A Yisrael Beytenu lawmaker said Friday the party will establish an internal grouping for gay members after national elections on September 17.
“We didn’t want to set up the gay caucus two weeks before the elections so it wouldn’t look like exploitation of the community,” MK Eli Avidar was quoted saying by Channel 12 news at an event organized by the Tel Aviv Municipality’s LGBTQ Center and the Aguda, a gay rights group.
“There are people who want it and it’ll be established after the upcoming elections,” he added.
Avidar’s comments came two weeks after the publication of video from 2013 in which Yisrael Beytenu party leader Avigdor Liberman appeared to denounce gay pride parades in a meeting with a hardline ultra-Orthodox rabbi.
Liberman, who has vowed to force a “liberal-national government” after elections if neither Netanyahu’s Likud or the opposition Blue and White party can form a coalition without Yisrael Beytenu, was criticized by politicians from across the spectrum and others after the tape emerged.
He later sought to clarify his remarks from the meeting with then Jerusalem Faction leader rabbi Shmuel Auerbach, whose support the Yisrael Beytenu chief was seeking for then mayoral candidate Moshe Lion.
Avidar blamed Nir Barkat, a Likud lawmaker who defeated Lion in the 2013 mayor race, for the emergence of the tape.
“We won’t fall anymore for the tricks of Likud and Nir Barkat,” Avidar said.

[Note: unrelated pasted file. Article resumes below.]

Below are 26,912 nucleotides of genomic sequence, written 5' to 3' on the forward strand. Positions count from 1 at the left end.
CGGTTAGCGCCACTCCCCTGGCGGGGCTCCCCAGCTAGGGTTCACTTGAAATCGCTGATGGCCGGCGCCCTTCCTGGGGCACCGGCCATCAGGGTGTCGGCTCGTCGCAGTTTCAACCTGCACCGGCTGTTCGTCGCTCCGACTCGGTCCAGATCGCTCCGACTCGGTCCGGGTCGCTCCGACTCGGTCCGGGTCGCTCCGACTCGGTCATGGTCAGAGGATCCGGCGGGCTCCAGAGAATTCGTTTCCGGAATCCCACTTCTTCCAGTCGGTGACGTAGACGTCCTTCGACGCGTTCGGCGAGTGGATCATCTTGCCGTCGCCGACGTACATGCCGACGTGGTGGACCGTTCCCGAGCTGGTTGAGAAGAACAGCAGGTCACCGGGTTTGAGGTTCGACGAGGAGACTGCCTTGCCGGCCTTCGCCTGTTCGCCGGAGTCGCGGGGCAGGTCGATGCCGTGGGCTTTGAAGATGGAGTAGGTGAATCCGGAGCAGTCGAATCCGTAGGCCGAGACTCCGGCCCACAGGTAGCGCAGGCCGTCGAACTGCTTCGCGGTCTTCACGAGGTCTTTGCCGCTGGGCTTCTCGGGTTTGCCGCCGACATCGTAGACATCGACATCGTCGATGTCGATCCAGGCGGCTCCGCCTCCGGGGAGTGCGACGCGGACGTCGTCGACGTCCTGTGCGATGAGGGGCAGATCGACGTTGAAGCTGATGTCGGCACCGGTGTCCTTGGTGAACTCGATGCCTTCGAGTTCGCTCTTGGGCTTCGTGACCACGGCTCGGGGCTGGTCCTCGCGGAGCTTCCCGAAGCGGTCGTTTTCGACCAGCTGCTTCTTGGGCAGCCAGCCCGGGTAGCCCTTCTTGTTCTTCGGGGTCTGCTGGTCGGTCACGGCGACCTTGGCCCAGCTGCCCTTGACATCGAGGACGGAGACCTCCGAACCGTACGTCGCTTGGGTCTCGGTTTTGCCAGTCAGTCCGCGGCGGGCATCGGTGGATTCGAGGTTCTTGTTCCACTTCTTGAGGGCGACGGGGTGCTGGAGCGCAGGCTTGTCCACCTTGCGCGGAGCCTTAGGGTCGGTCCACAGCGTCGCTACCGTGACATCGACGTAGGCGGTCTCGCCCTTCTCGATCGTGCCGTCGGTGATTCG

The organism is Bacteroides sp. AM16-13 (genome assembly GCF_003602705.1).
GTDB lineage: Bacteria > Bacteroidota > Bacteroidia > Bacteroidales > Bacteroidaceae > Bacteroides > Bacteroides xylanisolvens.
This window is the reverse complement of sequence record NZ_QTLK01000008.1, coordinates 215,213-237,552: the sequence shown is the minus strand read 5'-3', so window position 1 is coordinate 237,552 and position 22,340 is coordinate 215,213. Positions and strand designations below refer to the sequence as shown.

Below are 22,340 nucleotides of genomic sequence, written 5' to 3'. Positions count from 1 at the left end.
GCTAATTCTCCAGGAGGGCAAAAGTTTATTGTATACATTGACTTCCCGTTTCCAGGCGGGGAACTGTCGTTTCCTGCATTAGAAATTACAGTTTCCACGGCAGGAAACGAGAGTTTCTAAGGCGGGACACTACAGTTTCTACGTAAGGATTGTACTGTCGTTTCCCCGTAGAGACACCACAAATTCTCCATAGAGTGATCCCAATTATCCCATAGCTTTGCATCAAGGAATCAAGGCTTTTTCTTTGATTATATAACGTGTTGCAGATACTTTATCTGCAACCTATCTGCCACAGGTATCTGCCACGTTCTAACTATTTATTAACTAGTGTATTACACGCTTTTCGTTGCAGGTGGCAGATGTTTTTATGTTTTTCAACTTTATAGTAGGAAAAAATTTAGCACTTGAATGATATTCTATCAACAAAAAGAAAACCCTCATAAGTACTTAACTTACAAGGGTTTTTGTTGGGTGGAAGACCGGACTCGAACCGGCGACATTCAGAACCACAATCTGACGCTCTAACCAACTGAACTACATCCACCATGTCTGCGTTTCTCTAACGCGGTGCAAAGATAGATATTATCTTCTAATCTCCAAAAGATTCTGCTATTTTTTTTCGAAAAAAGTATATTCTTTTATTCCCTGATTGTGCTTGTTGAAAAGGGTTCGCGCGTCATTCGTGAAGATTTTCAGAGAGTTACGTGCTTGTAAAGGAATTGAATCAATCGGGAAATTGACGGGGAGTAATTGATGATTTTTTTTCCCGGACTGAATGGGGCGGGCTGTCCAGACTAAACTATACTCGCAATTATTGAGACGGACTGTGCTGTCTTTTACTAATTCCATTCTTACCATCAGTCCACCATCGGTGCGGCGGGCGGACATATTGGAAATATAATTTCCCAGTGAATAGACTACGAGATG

Avidar, who in June became the first Yisrael Beytenu lawmaker to take part in Jerusalem’s pride march, also reiterated his party’s support for civil marriage and legislation allowing gay couples to use a surrogate in order to have a child.
“We don’t tell anyone what to do or how to live,” he said.
Following the publication of the video last month, Liberman reached out to the LGBTQ community and in a letter said his party “respects all people for who they are” and backs civil marriage for gay Israelis.
Ohad Hizki, head of Aguda, Israel’s largest LGBT rights group, criticized Liberman’s letter at the time, saying he had avoided stating in plain language his views on the LGBTQ community.
“We struggled to find answers in the letter we received from Liberman,” Hizki said in a statement. “An explicit commitment to civil marriage for the LGBT is important, but besides that we couldn’t understand if Yisrael Beytenu has changed its opinion on the LGBT community or not. You can’t claim the mantle of liberalism without advancing equal rights for the LGBT.”
Yisrael Beytenu has made a central plank of its election campaign the championing of a secular agenda in the face of what it deems Orthodox hegemony over key elements of Israeli life.
It was Liberman’s refusal to join a Netanyahu-led coalition in May over disagreements with ultra-Orthodox parties that led Prime Minister Benjamin Netanyahu to call new elections.